A lengthy discussion began. Questions were asked about comprehensive exams in other Geneseo graduate programs. Speech Pathology graduate students must pass a national exam in order to complete their degree, and there is no limit on the number of times they may take it. Questions were asked about the exam grading and appeals processes. S. Salmon said that two faculty members read and evaluate each question. If both of them fail the student's reply to the question, the student fails that question. If one faculty member fails a question and another passes it, a third faculty member evaluates the question. R. McEwen stressed the amount of faculty time and effort involved in evaluating the comprehensive exam results. In response to a question about what happens to students who do not complete the master's degree within six years, S. Salmon replied that they would apply to the State Education Department to have their temporary certification extended, and that a one-year extension is usually granted to allow more time to complete the degree.
GAAC members expressed concern about the message the proposed change would send about program quality. The following were among the points discussed. Since Geneseo prides itself on its high standards, is it appropriate to make a policy change that would lower our standards? We should probably strengthen our standards rather than loosen them. Giving a student more than two chances to pass the comprehensive exam devalues the judgment of the faculty members who were involved in evaluating the student's first two attempts. Some graduate programs at other institutions give students only one chance to pass such an exam. We should expect students who have invested time and money in the program to pass the exam on the second try. Since there are apparently few students who fail the exam twice (D. Showers recalled six in the past two years), and since there is an appeals process that may allow them to take the exam a third time, the proposed change seems unnecessary.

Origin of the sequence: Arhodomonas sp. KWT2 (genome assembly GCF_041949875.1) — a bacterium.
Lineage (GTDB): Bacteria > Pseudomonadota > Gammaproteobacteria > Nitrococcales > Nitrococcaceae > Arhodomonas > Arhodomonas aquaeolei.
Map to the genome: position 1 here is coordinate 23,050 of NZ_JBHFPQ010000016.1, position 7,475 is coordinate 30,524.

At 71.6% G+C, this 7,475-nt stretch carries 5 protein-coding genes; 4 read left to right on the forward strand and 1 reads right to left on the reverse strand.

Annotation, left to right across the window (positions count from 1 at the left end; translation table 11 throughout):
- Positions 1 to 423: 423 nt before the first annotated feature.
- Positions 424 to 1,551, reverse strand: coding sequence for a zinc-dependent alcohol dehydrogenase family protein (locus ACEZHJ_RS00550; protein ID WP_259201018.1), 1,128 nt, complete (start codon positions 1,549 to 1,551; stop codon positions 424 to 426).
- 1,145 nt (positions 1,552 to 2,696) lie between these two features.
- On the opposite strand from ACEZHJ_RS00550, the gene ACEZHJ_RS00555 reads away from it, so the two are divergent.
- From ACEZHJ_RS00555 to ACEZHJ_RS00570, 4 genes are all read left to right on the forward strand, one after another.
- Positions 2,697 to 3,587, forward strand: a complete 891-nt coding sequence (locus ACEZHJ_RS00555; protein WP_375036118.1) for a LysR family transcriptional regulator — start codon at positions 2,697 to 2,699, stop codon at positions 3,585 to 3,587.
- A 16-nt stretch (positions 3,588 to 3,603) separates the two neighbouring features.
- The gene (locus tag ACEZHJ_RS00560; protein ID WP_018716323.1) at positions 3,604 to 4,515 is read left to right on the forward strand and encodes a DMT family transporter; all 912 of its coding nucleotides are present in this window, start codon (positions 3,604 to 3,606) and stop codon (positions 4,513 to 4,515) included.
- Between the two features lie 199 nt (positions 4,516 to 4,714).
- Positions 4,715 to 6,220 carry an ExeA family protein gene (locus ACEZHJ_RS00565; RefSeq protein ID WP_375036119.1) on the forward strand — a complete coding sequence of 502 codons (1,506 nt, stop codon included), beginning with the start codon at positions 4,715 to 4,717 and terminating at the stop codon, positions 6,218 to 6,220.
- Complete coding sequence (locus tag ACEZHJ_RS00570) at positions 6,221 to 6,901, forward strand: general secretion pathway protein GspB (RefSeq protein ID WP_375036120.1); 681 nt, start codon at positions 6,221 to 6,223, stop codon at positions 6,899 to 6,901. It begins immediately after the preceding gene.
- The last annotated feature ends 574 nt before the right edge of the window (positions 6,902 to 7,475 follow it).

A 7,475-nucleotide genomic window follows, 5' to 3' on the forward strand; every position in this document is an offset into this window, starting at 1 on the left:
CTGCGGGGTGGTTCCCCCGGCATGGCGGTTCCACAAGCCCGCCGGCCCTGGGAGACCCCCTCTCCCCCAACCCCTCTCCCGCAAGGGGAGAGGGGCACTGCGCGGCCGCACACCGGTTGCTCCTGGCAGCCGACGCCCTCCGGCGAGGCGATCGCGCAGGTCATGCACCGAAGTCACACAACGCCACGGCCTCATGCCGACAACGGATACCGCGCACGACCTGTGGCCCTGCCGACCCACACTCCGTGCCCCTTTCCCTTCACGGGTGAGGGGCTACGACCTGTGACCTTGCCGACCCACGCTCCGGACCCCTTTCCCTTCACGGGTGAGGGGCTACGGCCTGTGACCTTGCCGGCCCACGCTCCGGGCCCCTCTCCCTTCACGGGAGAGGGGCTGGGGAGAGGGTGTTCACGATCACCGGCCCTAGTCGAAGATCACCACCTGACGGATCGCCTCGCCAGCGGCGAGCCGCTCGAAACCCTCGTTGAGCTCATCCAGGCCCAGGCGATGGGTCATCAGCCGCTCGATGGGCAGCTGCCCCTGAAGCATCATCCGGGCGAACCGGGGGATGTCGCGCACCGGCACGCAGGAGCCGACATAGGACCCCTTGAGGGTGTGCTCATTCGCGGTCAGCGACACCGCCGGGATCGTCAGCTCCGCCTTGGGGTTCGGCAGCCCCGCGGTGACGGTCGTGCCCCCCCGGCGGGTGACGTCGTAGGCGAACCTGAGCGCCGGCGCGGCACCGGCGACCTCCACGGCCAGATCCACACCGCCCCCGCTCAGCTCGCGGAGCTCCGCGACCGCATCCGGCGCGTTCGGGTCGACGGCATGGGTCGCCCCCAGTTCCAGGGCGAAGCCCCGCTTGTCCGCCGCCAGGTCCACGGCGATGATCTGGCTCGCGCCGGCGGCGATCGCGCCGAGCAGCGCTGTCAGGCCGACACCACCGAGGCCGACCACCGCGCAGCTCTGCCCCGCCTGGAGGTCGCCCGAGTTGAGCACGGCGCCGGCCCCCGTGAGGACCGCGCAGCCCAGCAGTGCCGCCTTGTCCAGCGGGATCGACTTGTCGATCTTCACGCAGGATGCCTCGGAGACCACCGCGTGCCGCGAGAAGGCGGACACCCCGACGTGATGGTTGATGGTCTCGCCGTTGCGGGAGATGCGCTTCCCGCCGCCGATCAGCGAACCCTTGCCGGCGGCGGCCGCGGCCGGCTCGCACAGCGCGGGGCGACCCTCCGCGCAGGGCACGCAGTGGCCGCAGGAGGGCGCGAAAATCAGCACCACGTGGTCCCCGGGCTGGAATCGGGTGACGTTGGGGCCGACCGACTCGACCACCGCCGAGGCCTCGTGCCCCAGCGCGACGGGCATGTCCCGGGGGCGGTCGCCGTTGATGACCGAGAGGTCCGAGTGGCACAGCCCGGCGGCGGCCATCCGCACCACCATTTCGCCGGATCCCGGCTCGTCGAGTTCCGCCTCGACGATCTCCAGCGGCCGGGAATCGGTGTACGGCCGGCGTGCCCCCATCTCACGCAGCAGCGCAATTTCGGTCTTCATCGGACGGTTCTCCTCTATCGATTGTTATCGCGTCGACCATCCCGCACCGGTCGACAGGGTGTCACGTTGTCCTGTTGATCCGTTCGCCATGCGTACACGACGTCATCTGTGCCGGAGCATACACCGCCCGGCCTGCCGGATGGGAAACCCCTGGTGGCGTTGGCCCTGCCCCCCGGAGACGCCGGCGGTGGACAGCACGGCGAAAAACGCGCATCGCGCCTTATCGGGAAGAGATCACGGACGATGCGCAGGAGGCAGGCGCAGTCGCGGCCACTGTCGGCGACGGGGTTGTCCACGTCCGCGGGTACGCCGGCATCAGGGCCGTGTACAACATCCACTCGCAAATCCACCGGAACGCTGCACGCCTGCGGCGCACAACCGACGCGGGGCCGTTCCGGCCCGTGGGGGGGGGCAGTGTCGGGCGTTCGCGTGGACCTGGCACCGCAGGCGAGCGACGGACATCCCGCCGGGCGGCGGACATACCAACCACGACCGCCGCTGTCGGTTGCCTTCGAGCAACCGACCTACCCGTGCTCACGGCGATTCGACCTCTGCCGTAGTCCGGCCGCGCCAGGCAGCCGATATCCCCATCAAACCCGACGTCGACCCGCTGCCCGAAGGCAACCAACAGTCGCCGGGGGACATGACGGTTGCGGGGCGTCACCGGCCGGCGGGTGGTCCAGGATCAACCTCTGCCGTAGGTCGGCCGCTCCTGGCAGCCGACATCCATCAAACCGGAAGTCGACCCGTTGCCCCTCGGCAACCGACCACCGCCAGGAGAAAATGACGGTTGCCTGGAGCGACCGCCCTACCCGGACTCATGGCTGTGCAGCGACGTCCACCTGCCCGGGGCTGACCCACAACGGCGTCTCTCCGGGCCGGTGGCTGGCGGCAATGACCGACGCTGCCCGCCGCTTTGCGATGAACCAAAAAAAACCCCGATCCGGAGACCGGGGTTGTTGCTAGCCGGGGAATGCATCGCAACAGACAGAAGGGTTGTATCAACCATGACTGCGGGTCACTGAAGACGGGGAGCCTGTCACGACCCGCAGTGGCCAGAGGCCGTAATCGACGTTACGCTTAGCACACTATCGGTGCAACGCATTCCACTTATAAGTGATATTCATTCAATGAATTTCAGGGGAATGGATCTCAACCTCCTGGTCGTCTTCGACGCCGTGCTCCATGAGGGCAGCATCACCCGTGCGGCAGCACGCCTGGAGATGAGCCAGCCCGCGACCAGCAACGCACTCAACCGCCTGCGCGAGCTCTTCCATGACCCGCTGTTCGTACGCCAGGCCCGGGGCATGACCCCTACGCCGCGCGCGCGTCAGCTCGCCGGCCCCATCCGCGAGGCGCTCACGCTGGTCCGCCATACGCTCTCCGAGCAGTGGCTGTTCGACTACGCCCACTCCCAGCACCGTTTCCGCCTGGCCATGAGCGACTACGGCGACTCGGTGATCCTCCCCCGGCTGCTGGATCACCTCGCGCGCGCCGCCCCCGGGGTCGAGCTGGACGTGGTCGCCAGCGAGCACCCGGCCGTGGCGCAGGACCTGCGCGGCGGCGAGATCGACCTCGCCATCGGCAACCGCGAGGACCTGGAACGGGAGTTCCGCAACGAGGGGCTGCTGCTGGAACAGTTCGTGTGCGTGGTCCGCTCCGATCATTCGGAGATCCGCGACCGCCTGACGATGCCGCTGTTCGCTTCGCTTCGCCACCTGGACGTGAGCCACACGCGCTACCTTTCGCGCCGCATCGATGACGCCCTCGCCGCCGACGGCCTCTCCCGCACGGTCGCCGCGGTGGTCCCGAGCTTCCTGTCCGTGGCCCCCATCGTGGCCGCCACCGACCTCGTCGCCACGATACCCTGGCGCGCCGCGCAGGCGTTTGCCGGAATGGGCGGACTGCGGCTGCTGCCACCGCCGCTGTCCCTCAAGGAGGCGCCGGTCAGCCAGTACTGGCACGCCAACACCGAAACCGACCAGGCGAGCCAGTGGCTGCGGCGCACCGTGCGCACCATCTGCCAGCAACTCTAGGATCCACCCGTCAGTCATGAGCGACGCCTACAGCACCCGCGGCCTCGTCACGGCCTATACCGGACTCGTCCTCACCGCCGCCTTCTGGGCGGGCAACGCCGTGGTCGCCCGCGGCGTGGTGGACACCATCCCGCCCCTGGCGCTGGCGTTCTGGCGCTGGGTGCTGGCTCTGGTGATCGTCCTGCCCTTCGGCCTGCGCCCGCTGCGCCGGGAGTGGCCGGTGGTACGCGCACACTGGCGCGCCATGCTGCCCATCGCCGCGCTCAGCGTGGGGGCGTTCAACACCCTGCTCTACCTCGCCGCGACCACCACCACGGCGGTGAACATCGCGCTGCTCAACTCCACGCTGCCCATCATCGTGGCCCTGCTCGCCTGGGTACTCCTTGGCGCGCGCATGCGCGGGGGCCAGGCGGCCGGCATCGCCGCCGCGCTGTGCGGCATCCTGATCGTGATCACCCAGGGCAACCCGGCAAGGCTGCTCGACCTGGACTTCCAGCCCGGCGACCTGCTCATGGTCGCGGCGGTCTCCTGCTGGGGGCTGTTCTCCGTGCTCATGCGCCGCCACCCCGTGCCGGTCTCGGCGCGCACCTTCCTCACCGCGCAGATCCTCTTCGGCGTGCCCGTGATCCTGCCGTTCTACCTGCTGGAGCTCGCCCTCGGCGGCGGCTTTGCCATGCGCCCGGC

GAAC members raised questions about the impact of external agencies. B. Joshi asked whether the graduate education program is certified by any nationwide accrediting body. S. Salmon replied that the program is not currently certified, but the new standards call for external accreditation. The School of Education is considering several accrediting bodies. One possibility is NCATE (National Council for Accreditation of Teacher Education), and this policy would not meet their standards. M. Teres suggested that in light of the changes in state standards, it might be better to wait and make any policy changes after the graduate program is changed.
K. Broikou was asked why the Dean's office had not expressed concern about the proposed policy change. She replied that the curriculum is owned by the departments, so proposals are not blocked by the Dean's office unless there are administrative issues such as the need for hiring more faculty. The decision on whether to accept or reject curriculum or policy proposals is left to the Senate and its committees.
The committee's vote on the proposed policy change was none in favor, eleven opposed, and one abstention.
The meeting adjourned at 4:40 p.m.Respectfully submitted,